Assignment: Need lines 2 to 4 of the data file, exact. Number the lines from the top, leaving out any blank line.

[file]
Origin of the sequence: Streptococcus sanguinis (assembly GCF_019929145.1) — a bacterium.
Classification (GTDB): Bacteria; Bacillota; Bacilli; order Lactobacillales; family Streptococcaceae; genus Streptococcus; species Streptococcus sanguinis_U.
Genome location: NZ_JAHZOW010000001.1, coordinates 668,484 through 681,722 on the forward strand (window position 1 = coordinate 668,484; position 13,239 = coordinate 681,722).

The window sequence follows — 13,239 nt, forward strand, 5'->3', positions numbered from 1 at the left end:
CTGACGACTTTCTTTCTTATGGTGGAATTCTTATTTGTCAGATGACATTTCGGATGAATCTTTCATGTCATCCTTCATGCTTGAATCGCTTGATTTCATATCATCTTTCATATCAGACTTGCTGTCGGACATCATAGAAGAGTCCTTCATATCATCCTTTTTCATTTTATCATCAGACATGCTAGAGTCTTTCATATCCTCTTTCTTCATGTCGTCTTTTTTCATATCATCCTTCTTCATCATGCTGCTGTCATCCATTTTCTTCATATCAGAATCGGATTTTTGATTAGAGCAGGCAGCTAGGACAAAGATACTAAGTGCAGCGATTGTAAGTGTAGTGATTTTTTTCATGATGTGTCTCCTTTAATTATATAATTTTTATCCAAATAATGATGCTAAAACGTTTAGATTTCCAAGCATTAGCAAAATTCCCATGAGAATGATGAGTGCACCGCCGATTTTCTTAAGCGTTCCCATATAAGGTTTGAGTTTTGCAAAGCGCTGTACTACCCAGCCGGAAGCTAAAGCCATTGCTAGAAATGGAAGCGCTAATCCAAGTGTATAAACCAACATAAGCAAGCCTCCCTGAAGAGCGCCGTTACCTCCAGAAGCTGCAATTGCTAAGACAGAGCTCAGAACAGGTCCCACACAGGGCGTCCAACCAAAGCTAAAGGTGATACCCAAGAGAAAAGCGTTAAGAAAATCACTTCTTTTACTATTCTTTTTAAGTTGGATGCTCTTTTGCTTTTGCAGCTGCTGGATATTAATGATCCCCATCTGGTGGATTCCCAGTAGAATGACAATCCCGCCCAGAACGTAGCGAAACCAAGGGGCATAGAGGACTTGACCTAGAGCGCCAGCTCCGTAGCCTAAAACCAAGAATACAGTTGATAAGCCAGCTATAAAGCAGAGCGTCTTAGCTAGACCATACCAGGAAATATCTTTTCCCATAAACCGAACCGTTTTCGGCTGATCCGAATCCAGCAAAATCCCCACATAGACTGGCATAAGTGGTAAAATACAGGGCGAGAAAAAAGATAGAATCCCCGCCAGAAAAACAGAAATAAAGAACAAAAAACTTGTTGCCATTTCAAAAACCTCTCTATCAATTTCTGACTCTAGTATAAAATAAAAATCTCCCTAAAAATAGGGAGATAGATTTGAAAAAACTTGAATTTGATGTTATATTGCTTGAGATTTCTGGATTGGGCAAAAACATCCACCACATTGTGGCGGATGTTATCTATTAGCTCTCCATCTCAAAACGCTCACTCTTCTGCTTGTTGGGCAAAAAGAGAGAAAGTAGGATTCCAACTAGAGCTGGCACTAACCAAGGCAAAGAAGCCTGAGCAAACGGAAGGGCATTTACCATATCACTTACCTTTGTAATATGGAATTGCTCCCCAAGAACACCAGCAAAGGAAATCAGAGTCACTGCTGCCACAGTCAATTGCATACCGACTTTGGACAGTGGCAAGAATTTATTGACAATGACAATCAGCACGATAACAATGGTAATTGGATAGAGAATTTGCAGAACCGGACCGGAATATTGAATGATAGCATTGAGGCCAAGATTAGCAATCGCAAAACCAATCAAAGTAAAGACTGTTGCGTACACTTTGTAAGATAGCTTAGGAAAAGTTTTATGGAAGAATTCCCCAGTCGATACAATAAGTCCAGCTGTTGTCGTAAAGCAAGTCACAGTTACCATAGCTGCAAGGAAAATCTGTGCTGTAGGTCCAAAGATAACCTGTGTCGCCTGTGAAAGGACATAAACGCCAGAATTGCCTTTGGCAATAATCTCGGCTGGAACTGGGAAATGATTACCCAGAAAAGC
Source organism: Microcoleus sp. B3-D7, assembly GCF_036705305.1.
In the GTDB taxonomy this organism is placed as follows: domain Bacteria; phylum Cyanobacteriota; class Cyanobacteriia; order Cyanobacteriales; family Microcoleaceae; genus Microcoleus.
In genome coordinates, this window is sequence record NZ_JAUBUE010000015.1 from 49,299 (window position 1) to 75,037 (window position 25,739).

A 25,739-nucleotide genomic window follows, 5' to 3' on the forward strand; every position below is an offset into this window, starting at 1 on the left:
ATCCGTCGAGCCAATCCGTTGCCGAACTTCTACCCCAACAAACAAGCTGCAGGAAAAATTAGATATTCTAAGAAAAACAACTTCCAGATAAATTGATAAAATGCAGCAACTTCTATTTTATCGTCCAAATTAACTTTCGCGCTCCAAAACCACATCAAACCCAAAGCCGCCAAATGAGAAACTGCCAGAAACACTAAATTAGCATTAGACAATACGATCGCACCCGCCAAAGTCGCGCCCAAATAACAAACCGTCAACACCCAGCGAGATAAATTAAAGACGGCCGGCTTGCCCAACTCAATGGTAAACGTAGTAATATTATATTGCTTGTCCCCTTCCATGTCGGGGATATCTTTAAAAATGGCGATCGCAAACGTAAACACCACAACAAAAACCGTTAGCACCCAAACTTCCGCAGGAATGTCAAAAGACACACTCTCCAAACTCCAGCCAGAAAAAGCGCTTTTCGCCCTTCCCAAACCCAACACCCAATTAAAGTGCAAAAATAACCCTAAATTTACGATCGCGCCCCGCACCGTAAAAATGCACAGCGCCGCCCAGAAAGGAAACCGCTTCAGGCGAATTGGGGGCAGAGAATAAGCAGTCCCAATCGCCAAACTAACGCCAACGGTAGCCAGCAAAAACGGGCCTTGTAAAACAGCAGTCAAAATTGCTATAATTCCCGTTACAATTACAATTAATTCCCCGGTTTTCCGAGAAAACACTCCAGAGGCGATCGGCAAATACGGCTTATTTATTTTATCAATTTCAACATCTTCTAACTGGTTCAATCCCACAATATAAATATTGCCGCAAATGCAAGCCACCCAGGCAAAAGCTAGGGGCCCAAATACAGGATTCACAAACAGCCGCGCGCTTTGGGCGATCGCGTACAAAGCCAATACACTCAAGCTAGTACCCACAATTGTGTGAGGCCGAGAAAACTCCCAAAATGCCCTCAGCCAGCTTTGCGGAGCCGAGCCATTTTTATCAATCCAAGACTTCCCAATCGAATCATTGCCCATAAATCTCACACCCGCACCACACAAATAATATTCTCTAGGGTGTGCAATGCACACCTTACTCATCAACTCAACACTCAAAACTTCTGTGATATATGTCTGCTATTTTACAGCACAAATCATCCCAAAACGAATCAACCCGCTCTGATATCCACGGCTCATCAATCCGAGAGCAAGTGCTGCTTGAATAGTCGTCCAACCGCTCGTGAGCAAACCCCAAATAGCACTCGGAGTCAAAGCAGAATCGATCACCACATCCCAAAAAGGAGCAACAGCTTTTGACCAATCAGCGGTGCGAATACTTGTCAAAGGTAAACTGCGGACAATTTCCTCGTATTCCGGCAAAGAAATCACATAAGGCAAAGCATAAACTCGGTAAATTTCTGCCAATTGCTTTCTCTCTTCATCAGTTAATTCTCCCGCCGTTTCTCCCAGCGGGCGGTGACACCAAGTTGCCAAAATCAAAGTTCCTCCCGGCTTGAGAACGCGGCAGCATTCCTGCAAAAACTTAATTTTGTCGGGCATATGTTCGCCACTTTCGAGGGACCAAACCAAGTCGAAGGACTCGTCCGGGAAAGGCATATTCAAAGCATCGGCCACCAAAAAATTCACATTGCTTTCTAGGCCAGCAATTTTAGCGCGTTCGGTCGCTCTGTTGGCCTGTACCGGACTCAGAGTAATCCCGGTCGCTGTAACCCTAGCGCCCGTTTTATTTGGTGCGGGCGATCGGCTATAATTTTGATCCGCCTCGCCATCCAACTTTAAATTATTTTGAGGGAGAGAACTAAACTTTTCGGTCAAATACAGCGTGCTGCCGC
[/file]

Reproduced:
Classification (GTDB): Bacteria; Bacillota; Bacilli; order Lactobacillales; family Streptococcaceae; genus Streptococcus; species Streptococcus sanguinis_U.
Genome location: NZ_JAHZOW010000001.1, coordinates 668,484 through 681,722 on the forward strand (window position 1 = coordinate 668,484; position 13,239 = coordinate 681,722).

The window sequence follows — 13,239 nt, forward strand, 5'->3', positions numbered from 1 at the left end: